Aug 27, 2008

Process before results?

To follow up on yesterday's post: I saw an item in today's paper where food inspectors were complaining of the workload and the processes used in monitoring food processing plants.

It seems a new process was put in place to inspect a company's plant, however the system put more work on each inspector's shoulders while giving them less time to actually investigate. According to some inspectors, it gives them a more "hands-off" approach and prevents them from making observations they used to do before the new process was put in place. Some inspectors have even started asking the question: "I don't have time to do both so which is more important: the inspection or the paperwork?"

Processes are important in any well-functioning system but the processes must help reach results better, faster and more cheaply. If those are not the results you are seeing, then the process is flawed.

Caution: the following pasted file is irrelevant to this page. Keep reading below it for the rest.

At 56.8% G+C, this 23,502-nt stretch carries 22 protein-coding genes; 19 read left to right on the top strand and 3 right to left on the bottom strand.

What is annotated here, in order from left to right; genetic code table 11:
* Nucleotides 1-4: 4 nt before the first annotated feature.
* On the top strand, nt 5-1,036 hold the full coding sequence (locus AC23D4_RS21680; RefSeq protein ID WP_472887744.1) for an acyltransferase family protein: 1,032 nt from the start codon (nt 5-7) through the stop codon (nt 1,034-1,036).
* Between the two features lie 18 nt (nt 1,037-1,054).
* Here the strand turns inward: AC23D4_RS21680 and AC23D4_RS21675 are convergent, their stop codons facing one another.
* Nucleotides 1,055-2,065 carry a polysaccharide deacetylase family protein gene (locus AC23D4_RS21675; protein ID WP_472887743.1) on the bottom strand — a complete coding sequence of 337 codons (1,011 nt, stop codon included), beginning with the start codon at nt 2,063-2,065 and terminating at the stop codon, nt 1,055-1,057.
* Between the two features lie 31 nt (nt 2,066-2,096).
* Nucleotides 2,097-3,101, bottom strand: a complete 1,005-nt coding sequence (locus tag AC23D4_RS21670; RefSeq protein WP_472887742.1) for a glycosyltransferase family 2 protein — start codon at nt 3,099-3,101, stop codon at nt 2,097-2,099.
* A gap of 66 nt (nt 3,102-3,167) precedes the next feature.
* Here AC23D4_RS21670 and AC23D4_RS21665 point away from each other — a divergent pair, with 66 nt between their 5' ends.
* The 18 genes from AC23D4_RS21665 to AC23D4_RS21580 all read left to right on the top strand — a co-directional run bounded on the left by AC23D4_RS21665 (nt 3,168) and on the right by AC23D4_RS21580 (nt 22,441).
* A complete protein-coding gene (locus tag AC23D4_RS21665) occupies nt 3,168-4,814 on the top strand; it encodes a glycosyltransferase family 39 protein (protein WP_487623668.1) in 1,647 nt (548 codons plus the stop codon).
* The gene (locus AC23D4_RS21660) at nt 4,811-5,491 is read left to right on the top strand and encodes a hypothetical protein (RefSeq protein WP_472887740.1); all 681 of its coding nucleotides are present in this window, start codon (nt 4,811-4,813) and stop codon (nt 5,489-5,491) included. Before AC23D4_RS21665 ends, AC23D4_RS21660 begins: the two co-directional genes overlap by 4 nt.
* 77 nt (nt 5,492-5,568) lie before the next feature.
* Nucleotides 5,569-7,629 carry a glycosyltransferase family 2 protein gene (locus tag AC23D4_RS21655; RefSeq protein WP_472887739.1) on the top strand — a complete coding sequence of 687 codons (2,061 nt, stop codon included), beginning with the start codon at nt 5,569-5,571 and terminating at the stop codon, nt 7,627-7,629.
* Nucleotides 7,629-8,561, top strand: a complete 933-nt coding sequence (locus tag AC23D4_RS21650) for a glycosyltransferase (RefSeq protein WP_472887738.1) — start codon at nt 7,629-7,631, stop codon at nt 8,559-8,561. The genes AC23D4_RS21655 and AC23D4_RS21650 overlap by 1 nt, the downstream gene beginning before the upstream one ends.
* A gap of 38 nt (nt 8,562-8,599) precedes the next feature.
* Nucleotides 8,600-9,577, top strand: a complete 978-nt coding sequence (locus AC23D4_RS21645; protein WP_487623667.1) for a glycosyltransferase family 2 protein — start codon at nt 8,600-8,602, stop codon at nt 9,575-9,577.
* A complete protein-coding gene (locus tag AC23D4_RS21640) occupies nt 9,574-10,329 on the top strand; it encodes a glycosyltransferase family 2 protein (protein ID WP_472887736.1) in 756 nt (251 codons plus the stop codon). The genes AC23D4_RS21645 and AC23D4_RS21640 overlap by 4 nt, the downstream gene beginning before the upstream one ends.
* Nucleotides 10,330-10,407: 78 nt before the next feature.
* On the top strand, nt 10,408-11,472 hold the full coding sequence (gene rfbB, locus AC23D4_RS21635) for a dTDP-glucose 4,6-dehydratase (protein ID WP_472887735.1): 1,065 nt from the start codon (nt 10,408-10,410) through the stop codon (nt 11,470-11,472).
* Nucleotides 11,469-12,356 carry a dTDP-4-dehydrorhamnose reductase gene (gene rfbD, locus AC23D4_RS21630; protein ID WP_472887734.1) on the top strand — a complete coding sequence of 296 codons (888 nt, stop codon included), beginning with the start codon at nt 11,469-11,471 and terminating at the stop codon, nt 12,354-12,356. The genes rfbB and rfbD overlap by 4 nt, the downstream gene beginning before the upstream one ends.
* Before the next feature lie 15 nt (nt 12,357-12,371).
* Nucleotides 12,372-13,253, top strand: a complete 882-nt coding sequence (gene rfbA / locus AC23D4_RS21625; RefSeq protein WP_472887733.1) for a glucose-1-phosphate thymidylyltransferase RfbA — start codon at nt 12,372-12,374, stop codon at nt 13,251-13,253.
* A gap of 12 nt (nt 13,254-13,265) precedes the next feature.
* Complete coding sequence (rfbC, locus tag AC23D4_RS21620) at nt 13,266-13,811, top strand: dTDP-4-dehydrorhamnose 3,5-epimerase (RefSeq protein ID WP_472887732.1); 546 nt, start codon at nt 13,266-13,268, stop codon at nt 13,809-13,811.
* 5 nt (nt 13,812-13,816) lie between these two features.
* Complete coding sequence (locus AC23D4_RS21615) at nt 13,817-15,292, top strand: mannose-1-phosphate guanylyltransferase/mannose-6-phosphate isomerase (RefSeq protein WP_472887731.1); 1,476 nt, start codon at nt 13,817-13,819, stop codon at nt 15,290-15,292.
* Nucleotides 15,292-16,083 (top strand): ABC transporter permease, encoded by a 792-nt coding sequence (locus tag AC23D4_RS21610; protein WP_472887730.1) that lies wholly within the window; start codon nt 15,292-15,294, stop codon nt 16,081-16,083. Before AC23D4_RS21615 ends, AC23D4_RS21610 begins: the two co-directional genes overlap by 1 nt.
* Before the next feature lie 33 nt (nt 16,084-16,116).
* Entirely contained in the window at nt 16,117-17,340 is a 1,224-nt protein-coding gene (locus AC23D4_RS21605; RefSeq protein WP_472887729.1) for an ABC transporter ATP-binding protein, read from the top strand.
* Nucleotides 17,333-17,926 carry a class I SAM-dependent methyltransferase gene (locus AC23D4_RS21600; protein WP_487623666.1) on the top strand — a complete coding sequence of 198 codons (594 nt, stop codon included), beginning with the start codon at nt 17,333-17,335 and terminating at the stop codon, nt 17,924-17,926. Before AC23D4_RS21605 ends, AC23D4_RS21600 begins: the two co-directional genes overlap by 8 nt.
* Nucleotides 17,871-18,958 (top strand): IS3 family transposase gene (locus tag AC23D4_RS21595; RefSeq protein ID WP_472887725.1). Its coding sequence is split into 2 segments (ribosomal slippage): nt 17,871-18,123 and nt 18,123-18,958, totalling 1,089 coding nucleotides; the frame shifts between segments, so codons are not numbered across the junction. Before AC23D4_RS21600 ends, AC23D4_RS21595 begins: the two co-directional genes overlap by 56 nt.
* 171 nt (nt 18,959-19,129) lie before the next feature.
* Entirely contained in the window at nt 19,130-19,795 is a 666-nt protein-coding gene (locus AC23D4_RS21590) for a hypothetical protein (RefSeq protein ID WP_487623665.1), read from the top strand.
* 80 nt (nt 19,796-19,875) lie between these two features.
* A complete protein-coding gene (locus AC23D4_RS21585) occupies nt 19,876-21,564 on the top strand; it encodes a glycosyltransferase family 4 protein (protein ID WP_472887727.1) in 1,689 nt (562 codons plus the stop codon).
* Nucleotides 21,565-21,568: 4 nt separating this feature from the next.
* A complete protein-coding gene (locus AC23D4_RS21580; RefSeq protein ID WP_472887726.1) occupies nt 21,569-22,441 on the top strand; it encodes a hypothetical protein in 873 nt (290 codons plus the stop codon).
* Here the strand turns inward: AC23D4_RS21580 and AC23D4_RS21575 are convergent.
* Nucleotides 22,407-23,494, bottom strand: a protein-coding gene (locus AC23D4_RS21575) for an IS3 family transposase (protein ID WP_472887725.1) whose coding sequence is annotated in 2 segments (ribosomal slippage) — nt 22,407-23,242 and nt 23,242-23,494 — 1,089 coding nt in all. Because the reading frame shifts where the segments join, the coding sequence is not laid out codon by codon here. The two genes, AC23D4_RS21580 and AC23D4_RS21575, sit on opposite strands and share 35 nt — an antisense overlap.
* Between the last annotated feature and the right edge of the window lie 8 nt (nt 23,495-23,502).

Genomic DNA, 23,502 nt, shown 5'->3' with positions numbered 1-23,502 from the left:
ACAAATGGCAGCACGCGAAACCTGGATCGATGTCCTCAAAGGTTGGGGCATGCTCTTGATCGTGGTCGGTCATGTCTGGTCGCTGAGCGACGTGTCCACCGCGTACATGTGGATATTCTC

Process should never have priority over results. Bear in mind that any new process will inevitably bring about a certain slowdown or will change results in the short term. That's a natural phenomenon, until the process becomes second nature.

However, any new process must be closely monitored to see that you get the expected results and that you do not suffer from The aaw of unintended consequences.

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